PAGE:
With the introduction of its new handheld navigator, the AV8OR, Bendix/King is back in the handheld game in a big way. It has been almost a decade since the company had gone head to head with Garmin in this market, and in many ways, it has come up with a product in the AV8OR that might send its Kansas neighbor scurrying.
At a street price of less than $700 with an impressive accessories package included, the AV8OR is quite affordable by handheld/portable standards, and that is comparing it with dedicated aviation units with smaller screens and fewer value-added features. And at 7.6 ounces and less than an inch thick, it's a true handheld, but with a big 4.3-inch diagonal, bright and sharp color LCD screen that you can see clearly even in bright sunlight. There are few mechanical controls, an on/off switch, a volume wheel and a little speaker on back. You do most of your maneuvering by simply touching the pop-up menus on the screen. The touch screen on the AV8OR, unlike some we've struggled with in the past, works just great, and that's no mean feat.
In addition to being an aviation navigator, the AV8OR is much more. It's also a good basic media player. While it lacks a lot of the bells and whistles you'd find on an iPod or Zune, the AV8OR is a fine little audio/video jukebox for the road. You can watch movies, listen to tunes or run a photo slideshow. And it's Bluetooth capable, which means it can connect wirelessly to any number of useful gadgets you might already own, like your cell phone or a headset.
Despite its aviation-themed moniker, the unit is a good basic auto navigator, with a full U.S. database and turn by turn voice instructions. It does not have traffic alerts or text to speech capability, so it won't tell you to turn left on "South Congress Boulevard," only to turn left. But it will do dynamic reroutes, remind you if you're over the speed limit, help you find a nearby Mexican restaurant for a quick bite or help you track down a place by address. I've been using it for a couple of weeks now, and it works very well.
As an aviation navigator, the unit is, likewise, very solid, while fairly basic in its features. As a handy VFR navigator -- obviously, all handhelds are VFR navigators by regulation -- with extra goodies, it's a great deal. It features display of terrain, including obstacles, special use airspace with vertical limit information, and a database of airport information -- just touch the airport with the stylus to pop up the info. Another interesting feature is the vertical terrain profile, which shows a profile view of the airplane and any terrain in front of or behind it.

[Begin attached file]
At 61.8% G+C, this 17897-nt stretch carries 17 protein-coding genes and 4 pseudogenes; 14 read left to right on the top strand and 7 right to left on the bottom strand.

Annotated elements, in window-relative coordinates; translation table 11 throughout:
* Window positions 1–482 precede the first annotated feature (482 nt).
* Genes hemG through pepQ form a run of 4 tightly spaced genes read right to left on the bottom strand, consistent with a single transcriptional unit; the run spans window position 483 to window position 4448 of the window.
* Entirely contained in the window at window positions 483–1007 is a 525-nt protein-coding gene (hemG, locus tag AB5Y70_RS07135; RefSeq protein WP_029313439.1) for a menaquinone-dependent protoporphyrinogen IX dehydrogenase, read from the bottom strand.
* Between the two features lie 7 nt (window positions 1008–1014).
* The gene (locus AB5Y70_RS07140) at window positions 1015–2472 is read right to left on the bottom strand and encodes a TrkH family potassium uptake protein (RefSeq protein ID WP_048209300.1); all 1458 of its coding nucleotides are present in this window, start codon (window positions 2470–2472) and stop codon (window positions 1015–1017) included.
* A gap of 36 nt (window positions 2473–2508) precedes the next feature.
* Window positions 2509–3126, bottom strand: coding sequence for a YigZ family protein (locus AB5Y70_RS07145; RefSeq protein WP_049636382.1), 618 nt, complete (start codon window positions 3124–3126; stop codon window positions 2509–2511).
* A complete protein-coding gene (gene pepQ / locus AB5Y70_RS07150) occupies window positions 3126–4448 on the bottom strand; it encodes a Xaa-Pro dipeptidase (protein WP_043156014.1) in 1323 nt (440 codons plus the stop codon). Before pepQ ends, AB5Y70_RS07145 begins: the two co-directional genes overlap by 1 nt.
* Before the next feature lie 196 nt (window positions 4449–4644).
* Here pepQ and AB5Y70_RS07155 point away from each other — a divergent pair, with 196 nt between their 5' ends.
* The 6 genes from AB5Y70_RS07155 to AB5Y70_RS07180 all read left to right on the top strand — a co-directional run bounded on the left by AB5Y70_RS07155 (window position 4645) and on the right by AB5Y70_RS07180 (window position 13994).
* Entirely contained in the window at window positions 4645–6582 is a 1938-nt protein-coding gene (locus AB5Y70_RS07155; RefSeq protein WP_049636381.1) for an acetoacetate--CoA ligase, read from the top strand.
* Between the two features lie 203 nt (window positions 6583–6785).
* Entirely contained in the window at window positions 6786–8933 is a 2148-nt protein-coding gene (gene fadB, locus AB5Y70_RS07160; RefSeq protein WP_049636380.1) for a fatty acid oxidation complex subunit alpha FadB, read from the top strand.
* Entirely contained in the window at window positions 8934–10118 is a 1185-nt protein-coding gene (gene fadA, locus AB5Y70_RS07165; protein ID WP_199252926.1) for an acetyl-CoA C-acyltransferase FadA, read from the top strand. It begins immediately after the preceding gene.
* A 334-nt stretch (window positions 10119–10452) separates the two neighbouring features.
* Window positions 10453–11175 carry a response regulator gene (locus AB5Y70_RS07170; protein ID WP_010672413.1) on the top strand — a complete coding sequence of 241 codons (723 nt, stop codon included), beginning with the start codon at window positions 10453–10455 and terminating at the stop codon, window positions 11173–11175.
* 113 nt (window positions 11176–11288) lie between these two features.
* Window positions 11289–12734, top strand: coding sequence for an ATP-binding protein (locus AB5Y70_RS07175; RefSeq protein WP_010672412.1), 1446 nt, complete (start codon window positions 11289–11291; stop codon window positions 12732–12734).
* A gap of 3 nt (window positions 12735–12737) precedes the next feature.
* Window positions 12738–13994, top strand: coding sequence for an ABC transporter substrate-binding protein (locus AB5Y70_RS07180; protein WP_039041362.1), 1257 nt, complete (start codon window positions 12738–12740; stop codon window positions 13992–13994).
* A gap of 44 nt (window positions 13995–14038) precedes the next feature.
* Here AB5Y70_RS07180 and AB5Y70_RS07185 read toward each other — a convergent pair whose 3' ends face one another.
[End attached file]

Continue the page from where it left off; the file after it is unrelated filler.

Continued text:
There are omissions. The unit doesn't have IFR procedures available, which I use all the time on portables with that capability, and there's no vertical nav or E6B capability. There's also limited customizability of the screens.
When I saw Bendix/King's demo of the unit at Oshkosh, I was concerned about how hard it might be to use the touch screen to type in the identifiers on a flight plan. I tried it out in real life on a flight to Florida recently, and it worked great. It would even guess the intended entry after a couple of letters with fine accuracy. I entered my flight plan just as it was in the Garmin 430 in the radio stack, and the AV8OR mirrored to a tenth of a mile what the Garmin was reporting. Satellite acquisition with the 20-channel receiver, with WAAS, is very fast, even on a cold start when you've moved a long way from your former location, and while there's an external antenna you can hook up to the unit, I have a hard time figuring out when you'd need it. The built-in antenna performed admirably.
Now, the killer app on the AV8OR is its ability to display XM Weather when coupled with an XM Weather receiver (not included and subscription required). While I didn't have an XM receiver to hook up to the unit on my flight out to the Sunshine State and back, I did try it out at AirVenture, and it looked just like the XM in the airplane. It is a very impressive dedicated display for the pilot who just wants that utility.
And thanks to a special deal with WxWorx, AV8OR owners can get a Bluetooth XM receiver for their unit for just $376 (or $472.61 for a wired receiver), which represents a $250 discount for first time purchasers. That pricing gives you XM Weather on a very handy multifunction unit you can use in the airplane and in the car, all for less than $1,000 total.
Are there some features you'll miss out on? Sure, but the features the AV8OR brings to the table make it a very attractive alternative, and not surprisingly, they've been selling as fast as Bendix/King can get them out.
For more information about the AV8OR, including available accessories, visit bendixking.com.